fb-pixelDavid Howse on ArtsEmerson’s efforts to reflect the city’s diversity on its stage — and in its audience - The Boston Globe Skip to main content
bold types

David Howse on ArtsEmerson’s efforts to reflect the city’s diversity on its stage — and in its audience

Bold Types|David Howse
David Howse is the executive director of ArtsEmerson, which produces and presents theatrical performances with an emphasis on cultural and contemporary works. (Produced by Anush Elbakyan/Globe Staff, Edited by Anush Elbakyan/Globe Staff, Camera work by Anush Elbakyan, Caitlin Healy, Shelby Lum/Globe Staff)

As the executive director of ArtsEmerson, David Howse believes his mandate is connecting communities through the arts. In an interview for The Boston Globe’s Bold Types video series, he discusses how the city still has a ways to go in ensuring the arts are for all.

“We, as an arts and cultural community, have a storied history when it comes to being inclusive and welcoming to all people, and in spite of our best intentions, we haven’t gotten it right yet,” Howse says.

When ArtsEmerson, the professional presenting theater organization of Emerson College, launched a decade ago, it was created with a mission to let the city see itself reflected on stage.


“We wanted to figure out if we could actually create a space where everyone, even those who have not always traditionally felt welcome, could own these spaces and really belong here,” Howse says.

But being represented on stage is not the same as having diversity in the seats. Howse talks about the effort to create “authentic relationships” and “meaningful invitations,” with communities throughout the city.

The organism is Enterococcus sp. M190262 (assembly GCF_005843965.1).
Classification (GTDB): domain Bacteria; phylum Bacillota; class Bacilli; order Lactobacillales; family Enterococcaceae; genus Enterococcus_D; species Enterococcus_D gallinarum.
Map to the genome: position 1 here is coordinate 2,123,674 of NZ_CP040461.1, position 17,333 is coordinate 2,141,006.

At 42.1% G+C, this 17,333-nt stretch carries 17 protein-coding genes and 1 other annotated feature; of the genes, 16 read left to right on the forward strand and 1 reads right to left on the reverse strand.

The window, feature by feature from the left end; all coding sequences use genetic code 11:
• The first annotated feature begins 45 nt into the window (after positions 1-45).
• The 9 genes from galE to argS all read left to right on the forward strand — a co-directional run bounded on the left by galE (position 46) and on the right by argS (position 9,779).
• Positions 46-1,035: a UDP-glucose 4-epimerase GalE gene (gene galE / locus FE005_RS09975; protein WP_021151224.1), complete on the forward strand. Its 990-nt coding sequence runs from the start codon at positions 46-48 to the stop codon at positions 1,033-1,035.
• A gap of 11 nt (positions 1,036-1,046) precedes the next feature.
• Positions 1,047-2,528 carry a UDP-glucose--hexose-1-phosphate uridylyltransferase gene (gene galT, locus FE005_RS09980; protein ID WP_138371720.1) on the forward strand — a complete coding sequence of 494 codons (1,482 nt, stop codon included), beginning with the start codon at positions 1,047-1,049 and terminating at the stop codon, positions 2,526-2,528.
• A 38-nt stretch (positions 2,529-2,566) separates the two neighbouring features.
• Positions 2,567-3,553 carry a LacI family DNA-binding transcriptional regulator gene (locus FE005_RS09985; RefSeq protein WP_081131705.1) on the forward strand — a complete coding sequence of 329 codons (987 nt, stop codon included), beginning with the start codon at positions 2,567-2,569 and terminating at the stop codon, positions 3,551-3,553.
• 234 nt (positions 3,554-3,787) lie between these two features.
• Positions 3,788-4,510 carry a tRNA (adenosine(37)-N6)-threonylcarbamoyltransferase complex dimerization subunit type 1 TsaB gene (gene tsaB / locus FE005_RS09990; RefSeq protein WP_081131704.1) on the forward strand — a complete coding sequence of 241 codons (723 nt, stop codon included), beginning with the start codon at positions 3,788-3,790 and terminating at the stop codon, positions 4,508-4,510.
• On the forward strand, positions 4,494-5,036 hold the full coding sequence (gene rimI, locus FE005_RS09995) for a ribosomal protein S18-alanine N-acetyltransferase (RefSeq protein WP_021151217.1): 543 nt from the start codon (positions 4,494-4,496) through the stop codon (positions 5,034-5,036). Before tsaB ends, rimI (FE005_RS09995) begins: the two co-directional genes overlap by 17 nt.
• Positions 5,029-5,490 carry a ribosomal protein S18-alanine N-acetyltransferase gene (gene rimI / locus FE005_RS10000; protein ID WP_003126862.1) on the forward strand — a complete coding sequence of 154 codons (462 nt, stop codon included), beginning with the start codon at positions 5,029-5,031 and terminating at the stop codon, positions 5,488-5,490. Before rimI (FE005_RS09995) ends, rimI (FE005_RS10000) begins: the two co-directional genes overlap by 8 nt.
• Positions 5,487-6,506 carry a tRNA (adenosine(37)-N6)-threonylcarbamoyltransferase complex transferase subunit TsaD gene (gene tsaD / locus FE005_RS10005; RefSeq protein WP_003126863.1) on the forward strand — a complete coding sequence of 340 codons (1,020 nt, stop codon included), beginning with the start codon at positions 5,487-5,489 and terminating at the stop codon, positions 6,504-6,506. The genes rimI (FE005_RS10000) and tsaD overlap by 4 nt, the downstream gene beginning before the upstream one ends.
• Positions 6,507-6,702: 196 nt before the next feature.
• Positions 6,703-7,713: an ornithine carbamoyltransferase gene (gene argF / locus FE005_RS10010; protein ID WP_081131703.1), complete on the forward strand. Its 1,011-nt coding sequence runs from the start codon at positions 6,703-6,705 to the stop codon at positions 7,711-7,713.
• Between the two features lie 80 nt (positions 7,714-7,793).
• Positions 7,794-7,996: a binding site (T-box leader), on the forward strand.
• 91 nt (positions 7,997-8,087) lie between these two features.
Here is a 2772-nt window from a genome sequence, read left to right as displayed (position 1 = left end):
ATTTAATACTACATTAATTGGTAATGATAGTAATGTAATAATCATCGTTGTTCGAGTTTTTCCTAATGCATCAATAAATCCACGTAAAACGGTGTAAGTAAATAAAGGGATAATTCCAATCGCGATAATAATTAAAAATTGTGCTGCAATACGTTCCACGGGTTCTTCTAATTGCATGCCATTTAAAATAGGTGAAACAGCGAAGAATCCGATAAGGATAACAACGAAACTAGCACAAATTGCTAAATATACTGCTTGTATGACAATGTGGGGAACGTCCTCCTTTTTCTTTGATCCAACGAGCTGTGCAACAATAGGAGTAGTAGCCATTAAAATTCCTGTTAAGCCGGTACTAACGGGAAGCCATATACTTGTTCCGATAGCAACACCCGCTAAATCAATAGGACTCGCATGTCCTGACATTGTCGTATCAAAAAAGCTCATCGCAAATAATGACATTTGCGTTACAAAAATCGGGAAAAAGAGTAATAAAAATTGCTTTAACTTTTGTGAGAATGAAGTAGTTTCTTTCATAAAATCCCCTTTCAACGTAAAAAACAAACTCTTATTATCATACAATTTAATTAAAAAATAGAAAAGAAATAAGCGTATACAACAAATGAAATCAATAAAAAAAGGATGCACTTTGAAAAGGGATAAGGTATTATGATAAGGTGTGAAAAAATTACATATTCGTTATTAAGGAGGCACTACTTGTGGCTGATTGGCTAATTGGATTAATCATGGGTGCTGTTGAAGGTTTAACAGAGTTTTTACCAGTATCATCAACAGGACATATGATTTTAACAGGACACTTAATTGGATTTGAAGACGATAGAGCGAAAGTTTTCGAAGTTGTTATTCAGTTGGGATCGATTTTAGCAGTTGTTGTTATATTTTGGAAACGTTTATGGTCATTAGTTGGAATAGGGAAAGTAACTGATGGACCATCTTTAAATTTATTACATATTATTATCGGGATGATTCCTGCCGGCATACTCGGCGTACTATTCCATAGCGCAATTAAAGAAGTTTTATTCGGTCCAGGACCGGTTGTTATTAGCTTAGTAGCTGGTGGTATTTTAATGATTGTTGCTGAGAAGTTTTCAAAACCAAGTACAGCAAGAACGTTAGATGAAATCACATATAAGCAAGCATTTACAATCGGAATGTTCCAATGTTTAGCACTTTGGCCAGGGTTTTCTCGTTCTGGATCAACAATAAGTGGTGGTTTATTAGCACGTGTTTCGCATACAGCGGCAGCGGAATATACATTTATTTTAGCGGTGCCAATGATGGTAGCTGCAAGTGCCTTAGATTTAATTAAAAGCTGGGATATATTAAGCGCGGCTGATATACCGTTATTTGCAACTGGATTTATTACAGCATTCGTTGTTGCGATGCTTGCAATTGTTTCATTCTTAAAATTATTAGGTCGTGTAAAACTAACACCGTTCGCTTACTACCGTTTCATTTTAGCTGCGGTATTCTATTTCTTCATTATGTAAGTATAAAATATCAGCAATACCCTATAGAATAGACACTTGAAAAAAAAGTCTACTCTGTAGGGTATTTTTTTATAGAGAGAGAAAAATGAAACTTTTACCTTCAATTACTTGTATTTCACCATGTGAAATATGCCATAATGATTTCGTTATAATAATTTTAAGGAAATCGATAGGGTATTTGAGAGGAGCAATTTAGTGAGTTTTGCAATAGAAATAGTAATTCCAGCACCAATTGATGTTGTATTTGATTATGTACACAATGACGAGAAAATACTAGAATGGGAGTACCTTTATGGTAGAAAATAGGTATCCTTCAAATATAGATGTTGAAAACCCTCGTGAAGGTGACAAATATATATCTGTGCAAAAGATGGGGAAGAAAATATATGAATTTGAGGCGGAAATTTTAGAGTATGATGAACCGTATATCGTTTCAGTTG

“What we’re trying to do is undo a body of history that has disserved us. ... Our commitment is not to put one show on stage that reflects your experience but to commit to a series,” so audience members can see themselves reflected on stage.

He’s hoping that the company’s newest commission, “Detroit Red,” which portrays Malcom X’s early years in Boston, will contribute to that goal.

Howse speaks widely about his efforts to dismantle racism and unpack our biases, and he believes arts institutions offer a public forum for having those difficult conversations. In that sense, even challenging instances like when a school group recently faced racist comments at the Museum of Fine Arts are an opportunity for growth, he says.


“The incident at the MFA … was a gift, and one that we have to embrace,” he says. Such challenges force institutions to examine themselves and continue to evolve. “For me, it all goes back to our values. What are the shared values that we are agreeing to in these spaces? How do we communicate that? How do we hold ourselves accountable to them?”

Producers: Anush Elbakyan/Globe staff. Video Editor: Anush Elbakyan/Globe staff. Camera: Anush Elbakyan, Caitlin Healy, Shelby Lum/Globe staff .

Bold Types is a newsroom series presented by Koch Industries. The advertiser had no editorial role in the content production.